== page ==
Such is a brief view of the progress of those architectural wonders which made Rome the most magnificent city of antiquity, and perhaps the grandest, in its public monuments, of any city in ancient or modern times. What a concentration of works of art on the hills, and around the Forum, and in the Campus Martins, and other celebrated quarters! There were temples rivaling those of Athens and Ephesus; baths covering more ground than the Pyramids, surrounded with Corinthian columns and filled with the choicest treasures, ransacked from the cities of Greece and Asia; palaces in comparison with which the Tuileries and Versailles are small; theatres which seated more people than any present public buildings in Europe; amphitheatres more extensive and costly than Cologne, Milan, and York Minster cathedrals combined, and seating eight times as many people as could be crowded into St. Peter's Church; circuses where, it is said, three hundred and eighty-five thousand spectators could witness the games and chariot-races at a time; bridges, still standing, which have furnished models for the most beautiful at Paris and London; aqueducts carried over arches one hundred feet in height, through which flowed the surplus water of distant lakes; drains of solid masonry in which large boats could float; pillars more than one hundred feet in height, coated with precious marbles or plates of brass, and covered with bass-reliefs; obelisks brought from Egypt; fora and basilicae connected together, and extending more than three thousand feet, in length, every part of which was filled with "animated busts" of conquerors, kings, and statesmen, poets, publicists, and philosophers; mausoleums greater and more splendid than that Artemisia erected to the memory of her husband; triumphal arches under which marched in stately procession the victorious armies of the Eternal City, preceded by the spoils and trophies of conquered empires,--such was the proud capital-- a city of palaces, a residence or nobles who were virtually kings, enriched with the accumulated treasures of ancient civilization. Great were the capitals of Greece and Asia, but how preeminent was Rome, since all were subordinate to her. How bewildering and bewitching to a traveler must have been the varied wonders of the city! Go where he would, his eye rested on something which was both a study and a marvel. Let him drive or walk about the suburbs, there were villas, tombs, aqueducts looking like railroads on arches, sculptured monuments, and gardens of surpassing beauty and luxury. Let him approach the walls-- they were great fortifications extending twenty-one miles in circuit, according to the measurement of Ammon as adopted by Gibbon, and forty- five miles according to other authorities. Let him enter any of the various gates which opened into the city from the roads which radiated to all parts of Italy--they were of monumental brass covered with bass- reliefs, on which the victories of generals for a thousand years were commemorated. Let him pass up the Via Appia, or the Via Flaminia, or the Via Cabra--they were lined with temples and shops and palaces. Let him pass through any of the crowded thoroughfares, he saw houses towering scarcely ever less than seventy feet--as tall as those of Edinburgh in its oldest sections. Let him pass through the varied quarters of the city, or wards as we should now call them, he finds some fourteen regions, as constituted by Augustus, all marked by architectural monuments, and containing, according to Lipsius, a population larger than London or Paris, guarded and watched by a police of ten thousand armed men. Most of the houses in which this vast population lived, according to Strabo, possessed pipes which gave a never-failing supply of water from the rivers which flowed into the city through the aqueducts and out again through the sewers into the Tiber. Let him walk up the Via Sacra--that short street, scarcely half a mile in length--and he passes the Flavian Amphitheatre, the Temple of Venus, and Rome, the Arch of Titus, the temples of Peace, of Vesta, and of Castor, the Forum Romanum, the Basilica Julia, the Arch of Severus, and the Temple of Saturn, and stands before the majestic ascent to the Capitoline Jupiter, with its magnificent portico and ornamented pediment, surpassing the facade of any modern church. On his left, as he emerges from beneath the sculptured Arch of Titus, is the Palatine Mount, nearly covered by the palace of the Caesars, the magnificent residences of the higher nobility, and various temples, of which that of Apollo was the most magnificent, built by Augustus of solid white marble from Luna. Here were the palaces of Vaccus, of Flaccus, of Cicero, of Catiline, of Scaurus, of Antonius, of Clodius, of Agrippa, and of Hortensius. Still on his left, in the valley between the Palatine and the Capitoline, though he cannot see it, concealed from view by the great temples of Vesta and of Castor, and the still greater edifice known as the Basilica Julia, is the quarter called the Velabrum, extending to the river, where the Pons Aemilius crosses it-- a low quarter of narrow streets and tall houses where the rabble lived and died. On his right, concealed from view by the Aedes Divi Julii and the Forum Romanum, is that magnificent series of edifices extending from the Temple of Peace to the Temple of Trajan, including the Basilica Pauli, the Forum Julii, the Forum Augusti, the Forum Trajani, the Basilica Ulpia, more than three thousand feet in length and six hundred in breadth, almost entirely surrounded by porticoes and colonnades, and filled with statues and pictures--on the whole the grandest series of public buildings clustered together probably ever erected, especially if we take in the Forum Romanum and the various temples and basilicas which connected the whole together--a forest of marble pillars and statues. He ascends the steps which lead from the Temple of Concord to the Temple of Juno Moneta upon the Arx or Tarpeian Rock, on the southwestern summit of the hill, itself one of the most beautiful temples in Rome, erected by Camillus on the spot where the house of M. Manlius Capitolinus had stood. Here is established the Roman mint. Near this is the temple erected by Augustus to Jupiter Tonans and that built by Domitian to Jupiter Gustos. But all the sacred edifices which crown the Capitoline are subordinate to the Templum Jovis Capitolini, standing on a platform of eight thousand square feet, and built of the richest materials. The portico which faces the Via Sacra consists of three rows of Doric columns, the pediment is profusely ornamented with the choicest sculptures, the apex of the roof is surmounted by the bronze horses of Lysippus, and the roof itself is covered with gilded tiles. The temple has three separate cells, though covered with one roof; in front of each stand colossal statues of the three deities to whom it is consecrated. Here are preserved what was most sacred in the eyes of Romans, and it is itself the richest of all the temples of the city. What a beautiful panorama is presented to the view from the summit of this consecrated hill, only mounted by a steep ascent of one hundred steps. To the south is the Via Sacra extending to the Colosseum, and beyond it is the Appia Via, lined with monuments as far as the eye can reach. Little beyond the fora to the east is the Carinae, a fashionable quarter of beautiful shops and houses, and still further off are the Baths of Titus, extending from the Carinae to the Esquiline Mount. This hill, once a burial-ground, is now covered with the house and gardens of Maecenas, and of the poets whom he patronized. It is not rich in temples, but its gardens and groves are beautiful. To the northeast are the Viminal and Quirinal hills, after the Palatine the most ancient part of the city--the seat of the Sabine population. Abounding in fanes and temples, the most splendid of which is the Temple of Quirinus, erected originally to Romulus by Numa, but rebuilt by Augustus, with a double row of columns on each of its sides, seventy-six in number. Near by was the house of Atticus, and the gardens of Sallust in the valley between the Quirinal and Pincian, afterwards the property of the emperor. Far back on the Quirinal, near the wall of Servius, were the Baths of Diocletian, and still further to the east the Pretorian Camp established by Tiberius, and included within the wall of Aurelian. To the northeast the eye lights on the Pincian Hill covered by the gardens of Lucullus, to possess which Messalina caused the death of Valerius Asiaticus, into whose possession they had fallen. In the valley which lay between the fora and the Quirinal was the celebrated Subura,-- the quarter of shops, markets, and artificers,--a busy, noisy, vulgar section, not beautiful, but full of life and enterprise and wickedness. The eye now turns to the north, and the whole length of the Via Flaminia is exposed to view, extending from the Capitoline to the Flaminian gate, perfectly straight, the finest street in Rome, and parallel to the modern Corso. It is the great highway to the north of Italy. Monuments and temples and palaces line this celebrated street. It is spanned by the triumphal arches of Claudius and Marcus Aurelius. To the west of it is the Campus Martius, with its innumerable objects of interest,--the Baths of Agrippa, the Pantheon, the Thermae Alexandrinae, the Column of Marcus Aurelius, and the Mausoleum of Augustus. Beneath the Capitoline on the west, toward the river, is the Circus Flaminius, the Portico of Octavius, the Theatre of Balbus, and the Theatre of Pompey, where forty thousand spectators were accommodated. Stretching beyond the Thermae Alexandrinae, near the Pantheon, is the magnificent bridge which crosses the Tiber, built by Hadrian when he founded his Mausoleum, to which it leads, still standing under the name of the Ponte S. Angelo. The eye takes in eight or nine bridges over the Tiber, some of wood, but generally of stone, of beautiful masonry, and crowned with statues. At the foot of the Capitoline, toward the southwest, are the Portico of Octavius and the Theatre of Marcellus, near the Pons Cestius. Still further southwest, between the Capitoline and the Aventine, in a low valley, are the Velabrum and the Forum Boarium, once a marsh, but now rich in temples and monuments, among which are those of Hercules Fortuna and Mater Matuta. There are no less than four temples consecrated to Hercules in the Forum Boarium, one of the most celebrated places in Rome, devoted to trade and commerce. Beyond still, in the valley between the Palatine and the Aventine, is the great Circus Maximus, founded by the early Tarquin. It is the largest open space inclosed by walls and porticoes in the city. It seats three hundred and eighty-five thousand people. How vast a city, which can spare nearly four hundred thousand of its population to see the chariot-races! Beyond is the Aventine itself. This also is rich in legendary monuments and in the palaces of the great, though originally a plebeian quarter. Here dwelt Trajan, before he was emperor, and Ennius the poet, and Paula, the friend of St. Jerome. Beneath the Aventine, and a little south of the Circus Maximus, west of the Appian Way, are the great baths of Caracalla, the ruins of which, next to those of the Colosseum, made on my mind the strongest impression of any thing that pertains to antiquity, though these were not so large as those of Diocletian. The view south takes in the Caelian Hill, the ancient residence of Tullus Hostilius. The beautiful Temple of Divus Claudius, the Arch of Dolabella, the Macellum Magnum,--a market founded by Nero,--the Castra Peregrina, the Temple of Isis, the Campus Martialis, are among the most conspicuous objects of interest. This hill is the residence of many distinguished Romans. It is covered with palaces. Among them is the house of Claudius Centumalus--so high, that the augurs command him to lower it. It towers ten or twelve stories into the air. Scarcely inferior in size is the house of Mamura, whose splendor is described by Pliny. Here also is the house of Annius Verus, the father of Marcus Aurelius, surrounded with gardens. But grander than any of these palaces is that of Plautius Lateranus, the egregioe Lateranorum oedes, which became imperial property in the time of Nero, and on whose site stands the basilica of St. John Lateran,--the gift of Constantine to the bishop of Rome,--one of the most ancient of the Christian churches, in which, for fifteen hundred years, daily services have been performed.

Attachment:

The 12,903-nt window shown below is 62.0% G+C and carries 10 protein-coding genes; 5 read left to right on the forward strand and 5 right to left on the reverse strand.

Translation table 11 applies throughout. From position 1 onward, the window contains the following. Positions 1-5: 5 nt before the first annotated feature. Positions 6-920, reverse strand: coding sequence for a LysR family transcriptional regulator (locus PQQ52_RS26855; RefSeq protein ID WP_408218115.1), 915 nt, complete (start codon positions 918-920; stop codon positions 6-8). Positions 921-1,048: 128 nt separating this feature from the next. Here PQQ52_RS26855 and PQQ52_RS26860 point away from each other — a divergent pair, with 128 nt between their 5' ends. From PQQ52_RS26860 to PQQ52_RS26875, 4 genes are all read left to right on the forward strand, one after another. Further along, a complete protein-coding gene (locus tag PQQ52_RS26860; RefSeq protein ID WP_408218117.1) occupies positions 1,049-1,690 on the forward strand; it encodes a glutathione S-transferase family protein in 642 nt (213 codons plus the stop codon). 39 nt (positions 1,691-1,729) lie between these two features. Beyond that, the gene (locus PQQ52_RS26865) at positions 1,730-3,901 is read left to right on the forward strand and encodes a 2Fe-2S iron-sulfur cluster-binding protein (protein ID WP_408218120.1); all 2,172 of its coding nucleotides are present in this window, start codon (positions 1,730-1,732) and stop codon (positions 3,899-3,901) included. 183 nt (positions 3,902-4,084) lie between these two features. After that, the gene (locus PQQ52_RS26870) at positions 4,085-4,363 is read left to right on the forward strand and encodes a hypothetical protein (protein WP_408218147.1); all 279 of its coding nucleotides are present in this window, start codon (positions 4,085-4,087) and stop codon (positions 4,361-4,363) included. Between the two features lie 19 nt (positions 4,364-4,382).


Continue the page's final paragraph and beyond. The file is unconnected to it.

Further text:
[Sidenote: Number of houses.]